BACKGROUND: AASHTO T 277/ASTM C 1202, Electrical Indication of Concrete Ability to Resist Chloride Ion Penetration, has been widely accepted for assessing the durability of concrete. The test provides an indication of the concrete’s ability to resist chloride ion penetration, but it has many shortcomings: it is slow and time consuming, destructive, and prone to errors caused by sample heating, and it fails to adequately capture features associated with supplementary cementitious materials (SCMs). Electrical resistivity measurements (AASHTO T 358, Standard Method of Test for Surface Resistivity Indication of Concrete’s Ability to Resist Chloride Ion Penetration and ASTM C 1760, Standard Test Method for Bulk Electrical Conductivity of Hardened Concrete) have the potential of providing performance-based evaluation of concrete. Although the data from these methods are easy to obtain, they may not relate to concrete water permeability. It is suggested that a formation factor that incorporates the ratio of the resistivity (ñ) of the bulk concrete to the resistivity (ñ0) of the pore solution or other approaches could be used to provide a better assessment of fluid transport properties. There is a need to consider using such approaches for rating concrete permeability based on resistivity measurements and providing an expedited means for assessing concrete water permeability to facilitate the evaluation of concrete durability.
OBJECTIVE: The objective of this research is to develop a recommended procedure for rating concrete water permeability based on electrical resistivity measurements.
Accomplishment of the project objective will require at least the following tasks.
Phase I: (1) Review literature, ongoing research findings, and current practices relevant to concrete electrical resistivity and water permeability measurements and their relationship. This information may be assembled from published and unpublished reports, contacts with academia, transportation agencies, industry organizations, and other sources. (2) Identify and evaluate concrete mixture and test parameters that influence electrical resistivity measurements (e.g., aggregate sources including lightweight aggregates, cementitious materials, chemical admixtures, water to cementitious materials ratios, age of concrete, and curing regimen) and the methods currently used in the United States and other countries for measuring concrete electrical resistivity. Discuss the merits and deficiencies of these methods, and recommend potential methods and/or modifications thereof for use in the experimental investigation in Phase II. (3) Identify and evaluate concrete mixture and test parameters that influence concrete water permeability (e.g., aggregate sources including lightweight aggregates, cementitious materials, chemical admixtures, water to cementitious materials ratios, age of concrete, and curing regimen) and the methods currently used in the United States and other countries for measuring concrete water permeability. Discuss the merits and deficiencies of these methods and recommend potential methods and/or modifications thereof for use in the experimental investigation in Phase II. (4) Based on the information obtained in Tasks 1, 2, and 3, update the research plan that will be executed in Phase II for (a) refining test method(s) for measuring electrical resistivity, (b) developing and demonstrating test method(s) for measuring water permeability, (c) evaluating the effects of a range of the concrete mixture parameters identified in Tasks 2 and 3 on concrete resistivity and water permeability measurements, and (d) relating concrete water permeability to electrical resistivity measurements using approaches such as formation factor. The proposed concrete mixtures should cover the range of CaO/(Al2O3+SiO2) ratios obtained for mixtures made with 100% portland cement to those made with commonly used SCM types and proportions. (5) Prepare an interim report that documents the research performed in Phase I, and includes the updated research plan for Phase II. Following review of the interim report by the panel, the research team will meet with the project panel. Work on Phase II of the project will not begin until the interim report and the Phase II research plan are approved by the NCHRP. The decision on proceeding with Phase II will be based on the contractor’s documented justification of the updated research plan.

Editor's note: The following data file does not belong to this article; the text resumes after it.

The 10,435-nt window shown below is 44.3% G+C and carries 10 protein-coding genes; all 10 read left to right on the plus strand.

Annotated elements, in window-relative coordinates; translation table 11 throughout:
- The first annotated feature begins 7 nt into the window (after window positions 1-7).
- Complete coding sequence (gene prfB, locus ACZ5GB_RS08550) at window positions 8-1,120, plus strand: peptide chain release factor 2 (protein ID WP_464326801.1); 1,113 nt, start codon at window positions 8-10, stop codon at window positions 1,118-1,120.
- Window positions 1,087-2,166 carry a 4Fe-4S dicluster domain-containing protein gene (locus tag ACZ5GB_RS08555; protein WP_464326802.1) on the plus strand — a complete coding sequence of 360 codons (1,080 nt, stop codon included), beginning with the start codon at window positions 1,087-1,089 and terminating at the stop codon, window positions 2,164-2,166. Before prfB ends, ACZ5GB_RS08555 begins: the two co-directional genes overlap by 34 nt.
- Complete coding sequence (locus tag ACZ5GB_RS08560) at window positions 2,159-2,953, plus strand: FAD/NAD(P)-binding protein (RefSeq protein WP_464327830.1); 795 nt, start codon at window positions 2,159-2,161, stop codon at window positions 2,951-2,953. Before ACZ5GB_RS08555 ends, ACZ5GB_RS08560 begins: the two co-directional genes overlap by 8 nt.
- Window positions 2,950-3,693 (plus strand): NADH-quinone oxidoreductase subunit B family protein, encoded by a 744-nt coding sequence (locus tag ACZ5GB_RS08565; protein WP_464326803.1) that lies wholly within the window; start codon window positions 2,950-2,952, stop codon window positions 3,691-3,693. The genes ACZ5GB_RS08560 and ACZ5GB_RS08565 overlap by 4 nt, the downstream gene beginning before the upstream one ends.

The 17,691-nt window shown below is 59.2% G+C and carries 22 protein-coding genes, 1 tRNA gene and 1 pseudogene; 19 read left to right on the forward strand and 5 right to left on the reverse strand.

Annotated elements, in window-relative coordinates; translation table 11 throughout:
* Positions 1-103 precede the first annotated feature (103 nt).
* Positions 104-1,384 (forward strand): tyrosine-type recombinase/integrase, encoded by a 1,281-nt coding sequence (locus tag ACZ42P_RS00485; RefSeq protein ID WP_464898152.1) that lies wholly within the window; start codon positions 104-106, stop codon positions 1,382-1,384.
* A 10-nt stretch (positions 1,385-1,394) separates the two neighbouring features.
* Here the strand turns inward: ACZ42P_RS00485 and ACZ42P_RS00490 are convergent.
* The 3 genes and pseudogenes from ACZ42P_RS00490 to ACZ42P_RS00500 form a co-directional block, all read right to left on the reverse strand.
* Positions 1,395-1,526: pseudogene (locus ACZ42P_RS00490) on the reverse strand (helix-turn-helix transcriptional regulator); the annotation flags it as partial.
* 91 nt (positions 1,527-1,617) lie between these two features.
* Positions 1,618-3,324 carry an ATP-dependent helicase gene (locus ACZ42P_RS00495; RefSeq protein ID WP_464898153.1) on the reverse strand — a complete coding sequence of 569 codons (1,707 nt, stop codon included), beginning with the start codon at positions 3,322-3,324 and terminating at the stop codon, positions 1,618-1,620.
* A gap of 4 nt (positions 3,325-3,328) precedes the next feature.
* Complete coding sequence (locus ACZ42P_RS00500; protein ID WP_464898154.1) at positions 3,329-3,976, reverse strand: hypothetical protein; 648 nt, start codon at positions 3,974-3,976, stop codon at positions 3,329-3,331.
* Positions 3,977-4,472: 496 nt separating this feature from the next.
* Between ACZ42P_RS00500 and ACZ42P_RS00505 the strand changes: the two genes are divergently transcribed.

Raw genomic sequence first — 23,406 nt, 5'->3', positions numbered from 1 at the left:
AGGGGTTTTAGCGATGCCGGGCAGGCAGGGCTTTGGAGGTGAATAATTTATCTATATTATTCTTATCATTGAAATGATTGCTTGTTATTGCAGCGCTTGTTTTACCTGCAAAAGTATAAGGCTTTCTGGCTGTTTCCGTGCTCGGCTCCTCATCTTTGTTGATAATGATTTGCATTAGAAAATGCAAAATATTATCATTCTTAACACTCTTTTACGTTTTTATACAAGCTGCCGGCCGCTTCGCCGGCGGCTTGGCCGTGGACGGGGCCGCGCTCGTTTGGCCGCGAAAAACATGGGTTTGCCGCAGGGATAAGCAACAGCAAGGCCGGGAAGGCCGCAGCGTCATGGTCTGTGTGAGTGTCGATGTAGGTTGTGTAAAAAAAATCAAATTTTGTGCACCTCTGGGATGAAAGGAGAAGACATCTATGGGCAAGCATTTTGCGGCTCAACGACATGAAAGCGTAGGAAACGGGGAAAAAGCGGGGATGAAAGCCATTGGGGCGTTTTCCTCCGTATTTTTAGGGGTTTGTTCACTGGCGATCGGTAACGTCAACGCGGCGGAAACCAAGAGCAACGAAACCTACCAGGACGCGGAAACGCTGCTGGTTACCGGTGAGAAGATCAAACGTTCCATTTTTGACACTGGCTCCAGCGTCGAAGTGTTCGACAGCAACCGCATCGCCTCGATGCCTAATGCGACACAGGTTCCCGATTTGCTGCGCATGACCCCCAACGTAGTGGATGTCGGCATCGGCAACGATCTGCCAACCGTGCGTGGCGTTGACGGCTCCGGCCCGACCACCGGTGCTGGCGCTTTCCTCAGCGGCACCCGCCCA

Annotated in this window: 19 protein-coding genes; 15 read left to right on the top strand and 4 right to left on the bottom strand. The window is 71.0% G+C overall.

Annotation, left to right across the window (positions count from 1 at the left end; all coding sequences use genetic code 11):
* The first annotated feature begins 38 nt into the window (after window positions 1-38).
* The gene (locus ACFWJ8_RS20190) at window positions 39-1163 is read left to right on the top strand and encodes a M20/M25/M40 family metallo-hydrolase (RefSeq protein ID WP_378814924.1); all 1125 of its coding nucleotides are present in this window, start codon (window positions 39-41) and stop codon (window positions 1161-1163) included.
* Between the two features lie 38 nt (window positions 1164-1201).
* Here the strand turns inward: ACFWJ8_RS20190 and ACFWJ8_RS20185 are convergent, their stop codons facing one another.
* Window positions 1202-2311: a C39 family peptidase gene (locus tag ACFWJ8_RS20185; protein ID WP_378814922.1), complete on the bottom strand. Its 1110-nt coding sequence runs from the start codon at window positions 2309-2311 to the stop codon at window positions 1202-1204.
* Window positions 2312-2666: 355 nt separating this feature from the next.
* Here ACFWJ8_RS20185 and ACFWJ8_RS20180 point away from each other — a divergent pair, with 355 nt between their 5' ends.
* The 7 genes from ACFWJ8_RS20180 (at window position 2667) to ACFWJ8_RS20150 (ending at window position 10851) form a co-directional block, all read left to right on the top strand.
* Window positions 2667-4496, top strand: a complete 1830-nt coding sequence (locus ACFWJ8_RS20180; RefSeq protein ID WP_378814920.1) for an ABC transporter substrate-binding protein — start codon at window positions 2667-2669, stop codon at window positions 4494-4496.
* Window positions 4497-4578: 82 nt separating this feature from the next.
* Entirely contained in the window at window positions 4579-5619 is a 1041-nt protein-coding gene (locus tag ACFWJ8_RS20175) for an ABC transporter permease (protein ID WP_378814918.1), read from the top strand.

Note: The research plan prepared in in Task 4 must provide details on the work anticipated in Phase II. The work proposed for Task 6 must be divided into subtasks, and the work proposed in each subtask must be described in detail (e.g., details of the proposed experimental investigation: test methods including descriptions of non-standard test methods, concrete mixtures, number of specimens, test conditions, etc.).
Phase II: (6) Execute the plan approved in Task 5. Based on the results of this work, recommend (a) a test method for measuring concrete electrical resistivity, (b) a test method for measuring concrete water permeability, and (c) procedure for rating concrete water permeability based on electrical resistivity measurements (including a recommended rating of concrete permeability as very low, low, moderate, and high based on resistivity values). For recommended test methods that are not currently part of AASHTO or ASTM standard test methods, protocols should be developed and presented in AASHTO format. The recommendations for rating concrete permeability based on resistivity measurements should be prepared in the form of a recommended practice in AASHTO format. (7) Prepare and submit a final deliverable that documents the entire research effort. The recommended test protocol(s) and practice shall be prepared as stand-alone documents appropriate for incorporation into the AASHTO Standard Specifications for Transportation Materials and Methods of Sampling and Testing.
STATUS: Research in progress.